My approach to securing an interviewee is to be sincere and show that I know exactly who they are, what they’re about, and why they might want to speak to me. What projects they currently have on the go that they might wish to promote maybe. Also to be polite. I would always end an email request with something like: “Of course, I understand how busy you are and please don’t worry if this isn’t for you”. The worst part for me is having to follow up and chase. I find it deeply uncomfortable to be pushy, so my rule of thumb is to give three approaches and if there’s no response after that, to move on.
My producer, Naomi, and I work very hard to ensure there is a diverse line-up every season, in terms of background, ethnicity, and a myriad of other factors. I’m particularly proud of the fact that season five of How To Fail With Elizabeth Day did not feature a single straight, white male as they are so often over-represented in the media sphere. Some memorable speakers from the past year include former England football player Eniola Aluko, Irish actor Andrew Scott, and My Name is Why author Lemn Sissey.
Deborah Frances-White, comedian, author, screenwriter, and host of podcast The Guilty Feminist
If I ask someone if they’d like to come on the podcast and they say “no”, I always respect that and never try to persuade them.
I try to get a range of different guests. I just got to interview Julia Gillard, the only female Australian prime minister – and that was exceptional. The audience reacted as if we’d introduced Mick Jagger with Harry Styles on his shoulders. We also just had Fatima Mawas, a Lebanese-Australian Muslim non-binary filmmaker, and some indigenous Canadian First Nation elders in Vancouver who rocked my world.
Katie O’Malley, senior editor at Elle
To try to convince people to be in the magazine, I highlight the purpose of the interview, the readership, and briefly explain why they should feature in the publication, specifically.
During an interview, I try to be as relatable as possible – it’s a conversation, not an interrogation – and ease into the chat like I would in any usual day-to-day encounter. When it comes to celebrities, I don’t go in with the hard-hitting or personal questions straight off the bat, as it can often come across as rude or intrusive.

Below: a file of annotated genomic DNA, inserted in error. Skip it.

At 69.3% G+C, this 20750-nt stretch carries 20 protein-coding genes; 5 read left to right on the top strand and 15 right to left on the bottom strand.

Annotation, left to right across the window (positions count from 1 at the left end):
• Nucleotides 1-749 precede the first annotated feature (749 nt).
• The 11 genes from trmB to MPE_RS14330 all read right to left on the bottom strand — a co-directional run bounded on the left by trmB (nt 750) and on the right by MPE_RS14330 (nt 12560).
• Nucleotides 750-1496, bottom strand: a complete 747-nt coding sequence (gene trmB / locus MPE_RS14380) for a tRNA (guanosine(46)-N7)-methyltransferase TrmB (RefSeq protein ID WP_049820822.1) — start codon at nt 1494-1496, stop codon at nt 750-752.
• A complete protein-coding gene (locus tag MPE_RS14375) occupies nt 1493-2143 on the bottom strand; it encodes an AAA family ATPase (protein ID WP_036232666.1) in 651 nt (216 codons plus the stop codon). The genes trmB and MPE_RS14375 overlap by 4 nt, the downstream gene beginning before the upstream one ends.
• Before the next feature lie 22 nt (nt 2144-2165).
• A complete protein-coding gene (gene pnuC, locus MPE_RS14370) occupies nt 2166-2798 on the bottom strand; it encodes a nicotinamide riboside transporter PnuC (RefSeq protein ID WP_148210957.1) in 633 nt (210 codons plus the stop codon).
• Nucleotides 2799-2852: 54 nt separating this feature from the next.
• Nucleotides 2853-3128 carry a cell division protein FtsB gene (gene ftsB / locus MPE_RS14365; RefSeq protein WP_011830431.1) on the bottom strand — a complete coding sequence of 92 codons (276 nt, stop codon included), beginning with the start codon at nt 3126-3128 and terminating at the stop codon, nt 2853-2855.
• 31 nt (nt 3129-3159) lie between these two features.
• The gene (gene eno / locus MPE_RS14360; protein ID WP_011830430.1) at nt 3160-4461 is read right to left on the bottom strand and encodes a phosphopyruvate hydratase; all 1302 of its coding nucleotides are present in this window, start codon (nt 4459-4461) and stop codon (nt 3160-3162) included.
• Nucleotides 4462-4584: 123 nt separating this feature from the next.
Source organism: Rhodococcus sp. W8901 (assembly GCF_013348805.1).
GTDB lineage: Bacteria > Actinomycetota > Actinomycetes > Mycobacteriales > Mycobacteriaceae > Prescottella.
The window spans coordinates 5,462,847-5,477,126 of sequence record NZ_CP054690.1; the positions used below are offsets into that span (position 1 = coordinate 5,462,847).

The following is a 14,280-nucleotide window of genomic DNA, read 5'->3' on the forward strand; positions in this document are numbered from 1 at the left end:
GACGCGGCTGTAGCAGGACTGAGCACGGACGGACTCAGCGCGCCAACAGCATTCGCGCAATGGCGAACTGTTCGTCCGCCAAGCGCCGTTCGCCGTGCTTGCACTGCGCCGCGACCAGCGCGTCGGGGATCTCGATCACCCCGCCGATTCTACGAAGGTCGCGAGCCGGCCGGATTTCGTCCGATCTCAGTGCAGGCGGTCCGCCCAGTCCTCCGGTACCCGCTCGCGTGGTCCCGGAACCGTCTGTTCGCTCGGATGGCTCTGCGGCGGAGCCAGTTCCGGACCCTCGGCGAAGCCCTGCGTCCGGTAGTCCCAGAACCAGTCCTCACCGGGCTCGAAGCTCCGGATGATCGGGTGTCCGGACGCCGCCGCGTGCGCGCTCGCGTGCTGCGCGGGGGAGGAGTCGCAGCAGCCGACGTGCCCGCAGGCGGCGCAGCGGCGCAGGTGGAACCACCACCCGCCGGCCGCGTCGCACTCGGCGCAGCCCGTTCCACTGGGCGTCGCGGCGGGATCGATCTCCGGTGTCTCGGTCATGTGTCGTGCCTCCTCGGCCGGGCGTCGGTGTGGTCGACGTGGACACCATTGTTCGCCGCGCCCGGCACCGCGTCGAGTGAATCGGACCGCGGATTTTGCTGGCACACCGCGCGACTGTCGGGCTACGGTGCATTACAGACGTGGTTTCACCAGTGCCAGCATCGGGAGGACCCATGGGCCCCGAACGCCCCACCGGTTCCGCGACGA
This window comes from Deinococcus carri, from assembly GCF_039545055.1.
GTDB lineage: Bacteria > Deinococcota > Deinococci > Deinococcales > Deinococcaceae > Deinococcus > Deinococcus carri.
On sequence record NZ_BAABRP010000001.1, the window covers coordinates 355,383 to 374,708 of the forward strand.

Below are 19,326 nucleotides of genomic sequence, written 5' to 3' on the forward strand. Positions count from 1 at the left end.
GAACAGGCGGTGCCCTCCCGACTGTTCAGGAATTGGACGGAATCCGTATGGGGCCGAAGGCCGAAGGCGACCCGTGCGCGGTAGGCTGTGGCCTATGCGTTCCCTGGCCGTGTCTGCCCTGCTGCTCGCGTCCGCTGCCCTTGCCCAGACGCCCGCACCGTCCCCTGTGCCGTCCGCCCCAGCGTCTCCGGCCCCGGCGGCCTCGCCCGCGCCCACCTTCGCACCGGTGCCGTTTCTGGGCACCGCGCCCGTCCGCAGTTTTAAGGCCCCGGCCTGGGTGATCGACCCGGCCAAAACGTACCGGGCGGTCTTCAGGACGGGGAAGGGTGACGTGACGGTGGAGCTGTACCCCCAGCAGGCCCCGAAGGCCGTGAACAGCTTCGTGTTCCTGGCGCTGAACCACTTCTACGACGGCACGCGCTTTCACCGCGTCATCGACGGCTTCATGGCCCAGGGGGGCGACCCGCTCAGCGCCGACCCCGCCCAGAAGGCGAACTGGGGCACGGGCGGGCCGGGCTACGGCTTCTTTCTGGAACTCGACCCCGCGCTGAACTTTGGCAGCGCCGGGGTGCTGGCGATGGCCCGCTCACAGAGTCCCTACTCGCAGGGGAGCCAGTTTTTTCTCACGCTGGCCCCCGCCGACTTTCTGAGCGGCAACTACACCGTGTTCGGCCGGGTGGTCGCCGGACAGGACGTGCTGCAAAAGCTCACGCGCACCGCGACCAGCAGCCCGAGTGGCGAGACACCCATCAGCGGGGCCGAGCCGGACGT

Joe Stone, commissioning editor of Guardian Weekend
Broadly, we want to profile people that excite us and our readers, capture the zeitgeist, or have something interesting to say.
Negotiations can take anywhere from weeks to years, and our approach depends on who we’re trying to secure. Some interviewees are attracted by The Guardian‘s values, whereas others need some persuading.
It can help to spell out exactly how we’re approaching an interview and suggest an impressive writer and creative team. Naomi Campbell was pleased when we wanted to pair her with Campbell Addy, and later wrote on Instagram that it was her “first time in thirty-three and a half years shooting with a black photographer in mainstream fashion”.
Other times, an inventive format can prove tempting to people usually resistant to doing a traditional profile. Last year, Elton John was interviewed for us by famous names including Bob Dylan, Ed Sheeran, and Billie Eilish. It was an unusual way of doing an interview for us, but their questions were really interesting and his answers were hilarious.
Sometimes not being able to secure a big name can make an equally interesting story. The first piece I ever wrote for Weekend was about my attempts to interview all five Spice Girls. It took me years to meet all of them separately and, being a life-long fan, they weren’t exactly how I imagined them to be. Mel B was rude, Geri Halliwell embarrassed me, I told Emma Bunton that she wasn’t my favourite Spice Girl – which was completely the wrong thing to say, Victoria Beckham was self-conscious, and Mel C admitted to having been bullied by another member of the band. But my article was still entertaining and I think it demonstrated a side to celebrities that we don’t often get to see.